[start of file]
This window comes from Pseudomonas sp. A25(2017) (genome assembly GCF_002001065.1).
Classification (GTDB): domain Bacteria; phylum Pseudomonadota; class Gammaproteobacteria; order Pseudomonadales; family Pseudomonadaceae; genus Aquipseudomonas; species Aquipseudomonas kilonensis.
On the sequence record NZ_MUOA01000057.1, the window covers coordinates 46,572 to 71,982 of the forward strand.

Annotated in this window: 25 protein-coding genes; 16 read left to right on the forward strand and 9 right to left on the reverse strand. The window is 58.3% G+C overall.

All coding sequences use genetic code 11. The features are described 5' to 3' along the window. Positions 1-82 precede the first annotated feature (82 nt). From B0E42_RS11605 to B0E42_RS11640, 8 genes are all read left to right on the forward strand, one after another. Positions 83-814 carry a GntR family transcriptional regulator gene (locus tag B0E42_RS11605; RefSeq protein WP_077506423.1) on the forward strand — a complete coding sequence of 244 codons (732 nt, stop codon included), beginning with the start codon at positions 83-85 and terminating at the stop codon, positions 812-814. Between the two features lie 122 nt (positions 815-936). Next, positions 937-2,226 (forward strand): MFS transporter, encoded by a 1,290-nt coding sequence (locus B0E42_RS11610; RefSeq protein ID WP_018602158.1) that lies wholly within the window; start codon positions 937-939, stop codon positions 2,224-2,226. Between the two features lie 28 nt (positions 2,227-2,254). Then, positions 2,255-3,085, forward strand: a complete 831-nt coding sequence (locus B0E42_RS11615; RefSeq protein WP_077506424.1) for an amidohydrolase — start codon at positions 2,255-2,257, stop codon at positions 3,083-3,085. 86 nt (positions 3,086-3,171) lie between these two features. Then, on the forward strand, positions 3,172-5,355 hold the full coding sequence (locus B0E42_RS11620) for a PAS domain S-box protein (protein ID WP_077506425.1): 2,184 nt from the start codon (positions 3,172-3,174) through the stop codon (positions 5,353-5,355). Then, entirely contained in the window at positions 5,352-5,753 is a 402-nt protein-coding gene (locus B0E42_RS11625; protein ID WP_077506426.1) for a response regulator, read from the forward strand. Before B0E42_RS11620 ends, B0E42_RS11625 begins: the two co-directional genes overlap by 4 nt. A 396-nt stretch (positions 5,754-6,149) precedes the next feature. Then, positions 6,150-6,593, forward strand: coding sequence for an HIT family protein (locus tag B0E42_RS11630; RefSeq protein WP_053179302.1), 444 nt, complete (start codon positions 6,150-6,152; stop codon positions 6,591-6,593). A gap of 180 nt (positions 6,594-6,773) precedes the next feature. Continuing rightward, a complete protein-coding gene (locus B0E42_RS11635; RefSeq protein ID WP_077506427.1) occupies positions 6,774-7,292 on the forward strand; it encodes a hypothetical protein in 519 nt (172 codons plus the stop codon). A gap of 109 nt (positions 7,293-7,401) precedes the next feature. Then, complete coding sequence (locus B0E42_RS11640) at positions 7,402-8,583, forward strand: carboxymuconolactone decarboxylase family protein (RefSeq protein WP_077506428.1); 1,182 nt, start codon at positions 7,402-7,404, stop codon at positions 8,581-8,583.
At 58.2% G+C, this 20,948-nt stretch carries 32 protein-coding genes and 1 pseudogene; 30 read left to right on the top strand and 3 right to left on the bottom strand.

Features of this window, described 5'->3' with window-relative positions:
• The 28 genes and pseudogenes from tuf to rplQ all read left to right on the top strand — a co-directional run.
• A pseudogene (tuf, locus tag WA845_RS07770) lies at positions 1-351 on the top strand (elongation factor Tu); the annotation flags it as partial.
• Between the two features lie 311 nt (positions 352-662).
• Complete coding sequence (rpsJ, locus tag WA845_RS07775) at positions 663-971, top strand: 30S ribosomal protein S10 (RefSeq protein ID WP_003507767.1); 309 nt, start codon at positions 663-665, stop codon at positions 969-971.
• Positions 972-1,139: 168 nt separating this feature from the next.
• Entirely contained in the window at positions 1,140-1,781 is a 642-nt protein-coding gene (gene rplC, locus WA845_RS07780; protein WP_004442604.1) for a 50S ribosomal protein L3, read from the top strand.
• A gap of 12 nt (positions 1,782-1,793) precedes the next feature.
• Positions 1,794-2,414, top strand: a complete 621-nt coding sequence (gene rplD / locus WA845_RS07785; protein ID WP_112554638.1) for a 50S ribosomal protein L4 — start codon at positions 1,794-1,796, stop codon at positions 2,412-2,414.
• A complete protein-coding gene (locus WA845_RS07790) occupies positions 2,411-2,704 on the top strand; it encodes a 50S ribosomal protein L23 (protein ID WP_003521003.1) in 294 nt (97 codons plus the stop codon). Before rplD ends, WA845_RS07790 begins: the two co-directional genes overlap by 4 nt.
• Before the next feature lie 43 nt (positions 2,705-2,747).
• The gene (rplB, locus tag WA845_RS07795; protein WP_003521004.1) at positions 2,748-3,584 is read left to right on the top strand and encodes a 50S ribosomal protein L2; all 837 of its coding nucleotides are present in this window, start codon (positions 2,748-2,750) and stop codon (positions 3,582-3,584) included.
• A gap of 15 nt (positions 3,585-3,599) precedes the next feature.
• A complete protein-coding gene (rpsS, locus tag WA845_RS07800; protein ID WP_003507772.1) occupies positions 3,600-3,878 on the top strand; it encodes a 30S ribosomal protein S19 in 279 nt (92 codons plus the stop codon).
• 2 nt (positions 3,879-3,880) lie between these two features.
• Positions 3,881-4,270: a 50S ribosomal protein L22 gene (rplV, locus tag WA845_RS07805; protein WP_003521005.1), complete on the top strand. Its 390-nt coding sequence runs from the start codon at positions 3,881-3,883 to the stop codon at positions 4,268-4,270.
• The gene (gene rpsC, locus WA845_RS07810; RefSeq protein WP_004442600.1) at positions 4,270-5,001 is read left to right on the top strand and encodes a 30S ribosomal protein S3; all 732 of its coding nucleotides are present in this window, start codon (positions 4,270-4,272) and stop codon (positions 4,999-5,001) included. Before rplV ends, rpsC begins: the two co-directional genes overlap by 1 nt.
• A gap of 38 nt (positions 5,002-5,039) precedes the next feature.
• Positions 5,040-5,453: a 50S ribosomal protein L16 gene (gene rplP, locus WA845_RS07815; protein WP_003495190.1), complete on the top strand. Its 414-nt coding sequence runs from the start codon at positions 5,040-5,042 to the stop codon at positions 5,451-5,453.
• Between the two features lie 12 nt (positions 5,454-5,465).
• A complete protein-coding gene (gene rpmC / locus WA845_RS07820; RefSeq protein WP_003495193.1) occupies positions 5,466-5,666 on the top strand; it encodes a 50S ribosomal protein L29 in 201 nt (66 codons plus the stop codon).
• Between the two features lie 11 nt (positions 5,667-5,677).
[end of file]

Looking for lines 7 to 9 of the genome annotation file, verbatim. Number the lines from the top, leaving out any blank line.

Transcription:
Features of this window, described 5'->3' with window-relative positions:
• The 28 genes and pseudogenes from tuf to rplQ all read left to right on the top strand — a co-directional run.
• A pseudogene (tuf, locus tag WA845_RS07770) lies at positions 1-351 on the top strand (elongation factor Tu); the annotation flags it as partial.